The trick with dojo.back is to create a class to hold the state of the application at a particular point in time. For this application, the state is either “home” - meaning that the application should show a list of all the sample applications, or “appName” - meaning that the application should show the screenshots for the application specified by appName.

Defining this state object is a two part process:

  1. first define the data stored by the state and
  2. specify the function to call when the back or forward button is pressed. Defining the state is straightforward. Note that the changeUrl becomes the bookmark displayed in the url - neat!
 backStateObject: function(appName) {     // layerName will be used as app state     this.appName = appName;     // changeUrl is a bookmark that Dojo adds to the app url     this.changeUrl = appName; },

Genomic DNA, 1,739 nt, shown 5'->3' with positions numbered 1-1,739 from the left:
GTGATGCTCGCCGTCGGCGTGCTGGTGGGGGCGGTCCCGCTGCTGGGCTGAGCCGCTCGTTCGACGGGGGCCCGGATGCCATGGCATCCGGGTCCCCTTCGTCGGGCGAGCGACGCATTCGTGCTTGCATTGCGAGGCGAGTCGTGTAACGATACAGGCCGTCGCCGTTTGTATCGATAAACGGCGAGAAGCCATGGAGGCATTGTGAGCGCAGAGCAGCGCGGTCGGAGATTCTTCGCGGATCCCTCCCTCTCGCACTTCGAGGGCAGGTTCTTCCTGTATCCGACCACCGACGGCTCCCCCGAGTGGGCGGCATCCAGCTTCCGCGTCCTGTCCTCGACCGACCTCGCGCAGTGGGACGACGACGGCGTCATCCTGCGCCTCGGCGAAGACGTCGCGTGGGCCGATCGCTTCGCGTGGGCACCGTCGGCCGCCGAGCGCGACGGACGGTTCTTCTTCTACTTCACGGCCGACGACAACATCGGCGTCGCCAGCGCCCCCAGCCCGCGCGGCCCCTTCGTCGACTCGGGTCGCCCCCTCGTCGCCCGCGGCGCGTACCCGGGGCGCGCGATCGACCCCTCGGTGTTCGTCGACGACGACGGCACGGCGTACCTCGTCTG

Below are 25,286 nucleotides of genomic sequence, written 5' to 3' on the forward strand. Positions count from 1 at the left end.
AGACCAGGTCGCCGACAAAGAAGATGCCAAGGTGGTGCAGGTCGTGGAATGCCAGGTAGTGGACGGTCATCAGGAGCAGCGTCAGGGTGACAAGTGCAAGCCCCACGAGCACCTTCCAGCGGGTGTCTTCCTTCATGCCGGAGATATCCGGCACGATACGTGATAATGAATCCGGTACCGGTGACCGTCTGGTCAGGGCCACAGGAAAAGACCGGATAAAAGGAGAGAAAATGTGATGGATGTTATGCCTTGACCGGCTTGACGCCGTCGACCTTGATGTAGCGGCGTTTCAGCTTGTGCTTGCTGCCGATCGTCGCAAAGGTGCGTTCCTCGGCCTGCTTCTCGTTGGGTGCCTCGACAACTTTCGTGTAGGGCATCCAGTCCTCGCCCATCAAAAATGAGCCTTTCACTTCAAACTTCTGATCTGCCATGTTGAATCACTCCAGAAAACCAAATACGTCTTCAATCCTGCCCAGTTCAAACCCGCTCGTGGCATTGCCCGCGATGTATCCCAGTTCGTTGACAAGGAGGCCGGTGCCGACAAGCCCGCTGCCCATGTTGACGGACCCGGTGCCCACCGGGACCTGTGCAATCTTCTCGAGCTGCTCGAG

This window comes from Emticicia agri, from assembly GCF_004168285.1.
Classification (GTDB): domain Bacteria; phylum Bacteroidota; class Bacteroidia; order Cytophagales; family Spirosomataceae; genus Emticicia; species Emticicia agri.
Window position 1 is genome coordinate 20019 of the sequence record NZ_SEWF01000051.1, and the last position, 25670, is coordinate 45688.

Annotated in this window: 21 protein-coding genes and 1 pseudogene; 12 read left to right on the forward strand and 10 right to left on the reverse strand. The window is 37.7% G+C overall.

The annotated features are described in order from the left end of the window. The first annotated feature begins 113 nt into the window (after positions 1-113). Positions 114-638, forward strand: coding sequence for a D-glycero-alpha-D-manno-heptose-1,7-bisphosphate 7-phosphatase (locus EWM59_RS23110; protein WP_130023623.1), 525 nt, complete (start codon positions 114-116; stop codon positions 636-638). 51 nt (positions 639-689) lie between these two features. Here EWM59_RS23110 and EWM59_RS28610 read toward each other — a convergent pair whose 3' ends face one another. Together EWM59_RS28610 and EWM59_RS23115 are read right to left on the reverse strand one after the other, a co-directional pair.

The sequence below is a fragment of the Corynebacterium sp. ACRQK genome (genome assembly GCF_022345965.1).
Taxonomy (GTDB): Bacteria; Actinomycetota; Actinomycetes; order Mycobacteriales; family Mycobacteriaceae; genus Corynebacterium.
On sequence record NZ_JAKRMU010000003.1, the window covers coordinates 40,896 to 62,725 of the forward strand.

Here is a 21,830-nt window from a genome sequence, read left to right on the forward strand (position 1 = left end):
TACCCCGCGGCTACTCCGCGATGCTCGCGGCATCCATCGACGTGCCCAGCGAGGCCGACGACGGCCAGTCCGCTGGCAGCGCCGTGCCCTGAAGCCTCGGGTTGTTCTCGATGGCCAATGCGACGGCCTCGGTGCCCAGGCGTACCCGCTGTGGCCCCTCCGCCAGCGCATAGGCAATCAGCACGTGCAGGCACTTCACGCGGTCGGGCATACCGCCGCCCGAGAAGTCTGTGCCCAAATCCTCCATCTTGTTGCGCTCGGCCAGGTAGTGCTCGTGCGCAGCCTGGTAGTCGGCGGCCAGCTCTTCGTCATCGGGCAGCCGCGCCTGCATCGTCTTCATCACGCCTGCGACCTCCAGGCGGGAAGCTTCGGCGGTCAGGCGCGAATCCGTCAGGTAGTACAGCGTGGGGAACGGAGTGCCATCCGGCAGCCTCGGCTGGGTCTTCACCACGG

Next, add a function to call when the back or forward button is pressed. First use dojo.hitch to create a function that is bound to the local context. Next, use dojo.extend to add a back function element to the backStateObject and pass it the magically hitched function. Interestingly, you can use the local context to pass a parameter to the back function (e.g., this.appName) but you cannot assign back to this.getScreenShotsByName.

 // dojo.hitch returns a handle to func that does not require "this" var backLayerFunc = dojo.hitch(this,"getScreenShotsByName"); // Add the back function to the backStateObject using dojo.extend dojo.extend(this.backStateObject, {     // Specify function to call when browser back button is pushed     back: function(){         // Can't use "this" in the function name, but can use it for func parameter         backLayerFunc(this.appName);     } })